Who else but Jerry Rubin would tell a large crowd of college kids that their failure to get thrown out of school was evidence of their failure to truly learn?
That delightfully wild slice of advice was one of several similar zingers that the infamously flamboyant antiwar agitator, Youth International Party co-founder and, at the time, member of the Chicago Seven would serve up in Seattle on the date in focus here. On that early Saturday afternoon, Rubin (1938-1994) addressed an overflow crowd of roughly four thousand in the University of Washington’s Husky Union Building (HUB), where he pontificated on the Chicago Seven trial, among other then-controversial subjects.
The Chicago Seven were, of course, a group of antiwar activists then on trial in federal court in Chicago for interstate conspiracy to incite a riot in that city during the 1968 Democratic National Convention. Along with Rubin, the other defendants in the internationally publicized trial were Abbie Hoffman (1936-1989), Tom Hayden (1939-2016), David Dellinger (1915-2004), Rennie Davis (b. 1941), John Froines (b. 1939), and Lee Weiner (b. 1939).
Rubin first gained nationwide fame sufficient enough to attract such a crowd to the HUB when, as a younger and more austere antiwar activist at the University of California at Berkeley in May 1965, he organized the Vietnam Day Committee (VDC), an ad hoc coalition which then held a massive antiwar teach-in attended by an estimated 30,000 people. The VDC teach-in was one of the first major public expressions of protest against the U.S. military presence in Vietnam, then rapidly being escalated. On December 31, 1967, after his antiwar tactics had grown more strategically absurdist, Rubin (along with Hoffman and several others) co-founded the Yippies, a group of intentionally irreverent ideological pranksters, later self-designated with mock pomposity as the Youth International Party.
Rubin was invited to speak at the UW by Michael Lerner, a former VDC comrade of Rubin’s at Berkeley who was then a 27-year-old visiting UW philosophy professor. While teaching Philosophy 110, an introduction to Karl Marx and New Left avatar Herbert Marcuse, Lerner was then attempting to organize a new antiwar group at the UW to fill the void left there by the nationwide implosion of Students for a Democratic Society (including the UW chapter) the preceding summer. Lerner hoped that Rubin’s appearance in Seattle would be a sufficient catalyst for such a group.
One should note here that, as the Chicago Seven trial unfolded, many among the American antiwar movement had begun to consider Rubin a liability to the cause, viewing his increasingly theatrical anti-authoritarianism as counterproductive to more serious and studied arguments against the Vietnam War and the military-industrial complex in general. Nevertheless, no one seemed at the time to deny that Rubin, despite his apparent self-infatuation, was an unusually charismatic and therefore catalytic public speaker, as amply evidenced by his HUB speech, in which he proved by turns equally flippant, poignant, and provocative.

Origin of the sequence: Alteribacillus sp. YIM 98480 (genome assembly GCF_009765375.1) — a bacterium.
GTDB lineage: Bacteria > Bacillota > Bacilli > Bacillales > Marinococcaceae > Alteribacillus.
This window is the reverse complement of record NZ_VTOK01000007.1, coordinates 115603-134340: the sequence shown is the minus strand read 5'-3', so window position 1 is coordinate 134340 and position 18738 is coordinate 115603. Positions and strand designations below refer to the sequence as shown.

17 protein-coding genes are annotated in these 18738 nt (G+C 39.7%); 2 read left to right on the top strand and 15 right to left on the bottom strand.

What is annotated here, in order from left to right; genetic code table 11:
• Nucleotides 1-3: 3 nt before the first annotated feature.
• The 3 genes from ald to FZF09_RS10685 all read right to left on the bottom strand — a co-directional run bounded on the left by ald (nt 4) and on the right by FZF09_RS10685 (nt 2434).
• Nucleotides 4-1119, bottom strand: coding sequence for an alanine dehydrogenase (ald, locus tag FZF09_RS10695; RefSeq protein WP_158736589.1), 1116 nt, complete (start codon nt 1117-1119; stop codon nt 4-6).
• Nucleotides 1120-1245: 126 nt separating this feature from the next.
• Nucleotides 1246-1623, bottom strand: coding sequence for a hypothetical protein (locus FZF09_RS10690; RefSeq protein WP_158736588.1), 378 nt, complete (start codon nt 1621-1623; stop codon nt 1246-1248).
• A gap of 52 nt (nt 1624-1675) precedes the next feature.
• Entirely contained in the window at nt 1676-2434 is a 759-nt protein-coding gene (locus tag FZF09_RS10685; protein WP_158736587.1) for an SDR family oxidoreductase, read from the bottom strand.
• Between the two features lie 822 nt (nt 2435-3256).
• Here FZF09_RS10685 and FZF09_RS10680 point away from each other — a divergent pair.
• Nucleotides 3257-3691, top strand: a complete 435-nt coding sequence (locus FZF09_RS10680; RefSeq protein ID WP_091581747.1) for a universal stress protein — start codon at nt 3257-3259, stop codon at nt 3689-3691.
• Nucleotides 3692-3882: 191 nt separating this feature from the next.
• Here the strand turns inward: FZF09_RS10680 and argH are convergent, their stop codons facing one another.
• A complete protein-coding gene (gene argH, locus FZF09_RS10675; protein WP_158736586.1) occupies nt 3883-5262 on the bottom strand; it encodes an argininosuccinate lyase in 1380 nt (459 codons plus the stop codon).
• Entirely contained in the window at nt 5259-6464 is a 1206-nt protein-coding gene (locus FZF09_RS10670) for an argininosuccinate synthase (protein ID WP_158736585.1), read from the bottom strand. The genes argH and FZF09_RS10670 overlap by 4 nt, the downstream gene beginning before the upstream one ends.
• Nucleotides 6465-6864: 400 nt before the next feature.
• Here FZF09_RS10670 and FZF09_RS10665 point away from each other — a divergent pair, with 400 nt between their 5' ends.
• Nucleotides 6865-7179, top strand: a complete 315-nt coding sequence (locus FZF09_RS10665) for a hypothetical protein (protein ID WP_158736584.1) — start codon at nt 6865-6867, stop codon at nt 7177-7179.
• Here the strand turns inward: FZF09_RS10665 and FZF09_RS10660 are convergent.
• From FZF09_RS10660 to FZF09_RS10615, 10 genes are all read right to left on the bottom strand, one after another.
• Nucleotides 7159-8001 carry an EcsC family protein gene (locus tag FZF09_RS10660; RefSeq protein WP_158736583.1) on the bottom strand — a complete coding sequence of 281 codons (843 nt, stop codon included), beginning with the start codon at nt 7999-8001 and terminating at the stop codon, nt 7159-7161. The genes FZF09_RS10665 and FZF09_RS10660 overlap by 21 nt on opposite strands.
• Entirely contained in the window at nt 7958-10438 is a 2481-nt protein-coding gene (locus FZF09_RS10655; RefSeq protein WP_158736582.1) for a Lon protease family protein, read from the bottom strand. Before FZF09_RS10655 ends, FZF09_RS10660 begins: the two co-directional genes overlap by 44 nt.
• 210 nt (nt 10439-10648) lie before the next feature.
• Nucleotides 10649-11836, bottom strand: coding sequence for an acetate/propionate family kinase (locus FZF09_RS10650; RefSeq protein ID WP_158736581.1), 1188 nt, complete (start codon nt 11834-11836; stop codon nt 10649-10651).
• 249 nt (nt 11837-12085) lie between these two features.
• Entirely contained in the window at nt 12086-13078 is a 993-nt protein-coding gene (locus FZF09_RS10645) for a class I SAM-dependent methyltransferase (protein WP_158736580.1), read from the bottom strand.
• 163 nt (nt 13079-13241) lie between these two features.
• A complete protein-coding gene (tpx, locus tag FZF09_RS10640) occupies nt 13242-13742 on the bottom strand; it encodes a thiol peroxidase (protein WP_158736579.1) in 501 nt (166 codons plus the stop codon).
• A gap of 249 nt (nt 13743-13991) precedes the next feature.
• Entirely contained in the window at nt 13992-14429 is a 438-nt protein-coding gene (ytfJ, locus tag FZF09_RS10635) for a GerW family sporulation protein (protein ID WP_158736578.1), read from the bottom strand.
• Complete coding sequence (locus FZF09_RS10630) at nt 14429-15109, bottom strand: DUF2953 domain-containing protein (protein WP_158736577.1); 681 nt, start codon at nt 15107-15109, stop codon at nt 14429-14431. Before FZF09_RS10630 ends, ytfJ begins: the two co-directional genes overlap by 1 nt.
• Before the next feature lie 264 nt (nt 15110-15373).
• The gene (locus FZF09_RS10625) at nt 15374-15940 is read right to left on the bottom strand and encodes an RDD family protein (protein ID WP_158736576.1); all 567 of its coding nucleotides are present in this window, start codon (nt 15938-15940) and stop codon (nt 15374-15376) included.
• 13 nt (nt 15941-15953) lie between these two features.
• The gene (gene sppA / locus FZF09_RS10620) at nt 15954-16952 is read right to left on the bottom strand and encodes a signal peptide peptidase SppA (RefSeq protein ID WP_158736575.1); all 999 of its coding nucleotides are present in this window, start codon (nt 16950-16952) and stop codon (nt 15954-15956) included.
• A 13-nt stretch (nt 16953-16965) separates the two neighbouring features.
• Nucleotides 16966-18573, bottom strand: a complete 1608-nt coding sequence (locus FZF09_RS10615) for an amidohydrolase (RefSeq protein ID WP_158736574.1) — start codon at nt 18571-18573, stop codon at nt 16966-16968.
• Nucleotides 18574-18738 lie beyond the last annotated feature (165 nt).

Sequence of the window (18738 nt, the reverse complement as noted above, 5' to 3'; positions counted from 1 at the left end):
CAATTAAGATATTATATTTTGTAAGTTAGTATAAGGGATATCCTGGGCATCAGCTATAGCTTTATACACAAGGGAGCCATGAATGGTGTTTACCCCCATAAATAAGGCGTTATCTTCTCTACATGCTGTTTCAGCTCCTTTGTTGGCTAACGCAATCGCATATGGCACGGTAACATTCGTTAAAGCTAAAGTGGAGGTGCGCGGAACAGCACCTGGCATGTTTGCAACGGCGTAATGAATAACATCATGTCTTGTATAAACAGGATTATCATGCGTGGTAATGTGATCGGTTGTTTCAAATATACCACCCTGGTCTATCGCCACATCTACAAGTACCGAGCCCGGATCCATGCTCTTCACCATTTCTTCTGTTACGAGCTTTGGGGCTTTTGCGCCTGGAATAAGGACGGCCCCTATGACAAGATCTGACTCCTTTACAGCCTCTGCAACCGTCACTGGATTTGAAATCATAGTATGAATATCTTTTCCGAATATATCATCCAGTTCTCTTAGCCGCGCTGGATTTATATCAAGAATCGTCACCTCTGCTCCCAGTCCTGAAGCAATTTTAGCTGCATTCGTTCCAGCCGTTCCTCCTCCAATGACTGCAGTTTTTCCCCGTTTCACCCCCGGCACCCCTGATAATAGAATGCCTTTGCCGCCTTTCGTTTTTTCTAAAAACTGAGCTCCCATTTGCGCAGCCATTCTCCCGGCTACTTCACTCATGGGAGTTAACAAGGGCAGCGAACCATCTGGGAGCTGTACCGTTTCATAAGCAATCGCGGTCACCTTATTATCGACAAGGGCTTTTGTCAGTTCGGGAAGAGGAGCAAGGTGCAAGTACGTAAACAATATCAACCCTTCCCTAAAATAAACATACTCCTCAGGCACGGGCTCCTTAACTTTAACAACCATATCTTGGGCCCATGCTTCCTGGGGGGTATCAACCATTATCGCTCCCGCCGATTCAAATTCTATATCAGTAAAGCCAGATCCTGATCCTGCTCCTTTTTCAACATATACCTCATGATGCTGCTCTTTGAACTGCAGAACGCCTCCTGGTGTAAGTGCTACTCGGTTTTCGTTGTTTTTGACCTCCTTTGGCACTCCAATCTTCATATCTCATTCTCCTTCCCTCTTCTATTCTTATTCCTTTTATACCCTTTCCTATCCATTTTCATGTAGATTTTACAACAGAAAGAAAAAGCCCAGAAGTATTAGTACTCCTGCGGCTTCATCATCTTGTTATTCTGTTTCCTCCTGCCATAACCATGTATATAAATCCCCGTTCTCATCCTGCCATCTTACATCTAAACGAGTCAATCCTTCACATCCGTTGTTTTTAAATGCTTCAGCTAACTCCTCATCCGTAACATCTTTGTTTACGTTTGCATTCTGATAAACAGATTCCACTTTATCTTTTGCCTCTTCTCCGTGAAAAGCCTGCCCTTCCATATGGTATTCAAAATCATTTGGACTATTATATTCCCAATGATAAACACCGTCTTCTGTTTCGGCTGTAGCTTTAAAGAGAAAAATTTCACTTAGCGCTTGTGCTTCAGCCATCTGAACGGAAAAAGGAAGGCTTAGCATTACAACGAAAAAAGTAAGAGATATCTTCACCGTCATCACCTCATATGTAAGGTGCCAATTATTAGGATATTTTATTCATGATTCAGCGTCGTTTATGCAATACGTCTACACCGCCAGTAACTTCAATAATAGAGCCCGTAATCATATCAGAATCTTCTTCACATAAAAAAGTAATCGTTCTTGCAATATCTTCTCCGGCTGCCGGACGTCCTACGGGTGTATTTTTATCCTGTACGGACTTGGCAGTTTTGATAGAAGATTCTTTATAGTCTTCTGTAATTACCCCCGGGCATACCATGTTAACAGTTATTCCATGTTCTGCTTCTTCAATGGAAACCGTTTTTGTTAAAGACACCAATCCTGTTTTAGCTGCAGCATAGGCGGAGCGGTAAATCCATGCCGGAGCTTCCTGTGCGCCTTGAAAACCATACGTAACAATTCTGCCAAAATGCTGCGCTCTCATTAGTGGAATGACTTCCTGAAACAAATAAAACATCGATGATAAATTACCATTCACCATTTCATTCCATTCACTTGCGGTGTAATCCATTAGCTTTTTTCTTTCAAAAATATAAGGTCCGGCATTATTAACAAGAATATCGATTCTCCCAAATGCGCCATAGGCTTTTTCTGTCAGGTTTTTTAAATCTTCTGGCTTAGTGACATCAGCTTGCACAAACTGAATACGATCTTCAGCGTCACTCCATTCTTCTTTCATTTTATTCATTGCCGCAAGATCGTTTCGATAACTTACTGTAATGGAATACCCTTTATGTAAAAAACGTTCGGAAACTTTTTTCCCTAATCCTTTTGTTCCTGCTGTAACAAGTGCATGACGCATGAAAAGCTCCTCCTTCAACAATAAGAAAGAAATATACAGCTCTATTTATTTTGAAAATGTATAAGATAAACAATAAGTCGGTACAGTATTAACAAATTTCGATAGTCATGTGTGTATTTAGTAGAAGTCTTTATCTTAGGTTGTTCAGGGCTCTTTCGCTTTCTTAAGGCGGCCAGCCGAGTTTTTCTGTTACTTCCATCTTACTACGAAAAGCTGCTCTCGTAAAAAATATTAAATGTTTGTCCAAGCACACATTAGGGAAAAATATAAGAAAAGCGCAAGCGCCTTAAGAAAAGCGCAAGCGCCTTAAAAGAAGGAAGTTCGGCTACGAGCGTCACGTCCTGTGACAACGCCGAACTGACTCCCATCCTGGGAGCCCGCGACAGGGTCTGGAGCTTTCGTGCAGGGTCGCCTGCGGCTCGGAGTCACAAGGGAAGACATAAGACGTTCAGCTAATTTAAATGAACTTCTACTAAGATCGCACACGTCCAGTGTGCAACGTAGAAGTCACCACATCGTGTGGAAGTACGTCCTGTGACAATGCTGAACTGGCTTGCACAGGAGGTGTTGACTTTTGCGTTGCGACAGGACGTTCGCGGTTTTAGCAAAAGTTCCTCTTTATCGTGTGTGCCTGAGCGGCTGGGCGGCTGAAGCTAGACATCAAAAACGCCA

For example, the flippant Jerry Rubin, on the proceedings in Chicago: “The court is like a classroom. We’re there to see if we’re bad or good. At the end of the trial we’ll get a grade.”
The poignant Jerry Rubin, on the prosecution’s deeper motivations: “The Establishment is afraid of youth. But the only weapon they have against us is punishment. The court system is a messenger for the political system, and people are beginning to see that the political system in America is a farce.”
And the provocative (and here previously paraphrased) Rubin, urging the students in the audience away from superficially liberal passivity and towards genuinely radical activism: “If you’re still in college today, you haven’t done enough. Because if you had, you’d have been thrown out by now.”
After Rubin returned to Chicago to resume his role in the conspiracy trial, Lerner’s gambit soon worked: two days after Rubin’s HUB appearance, Lerner hosted the first formal organizing meeting for the Seattle Liberation Front, a group whose own local Yippie-like antics would soon, for better or worse, guarantee Seattle its own aggressively radical and courthouse-bound Seven.
Sources: “Conspiracy Seven’s Rubin Speaks Here Tomorrow,” University of Washington Daily, January 16, 1970, p. 1; Richard Simmons, “Rubin Plays Youth Or . . . Consequences,” Seattle Post-Intelligencer, January 18, 1970, p. 11; Bruce Olson, “‘Future on Trial,'” University of Washington Daily, January 20, 1970, p. 3; Dennis P. Eichhorn with Cynthia King, “Seven-Up Seattle style,” The Rocket, May 1987, p. 23; Walt Crowley, “Rites of Passage: A Memoir of the Sixties in Seattle” (University of Washington Press, 1995).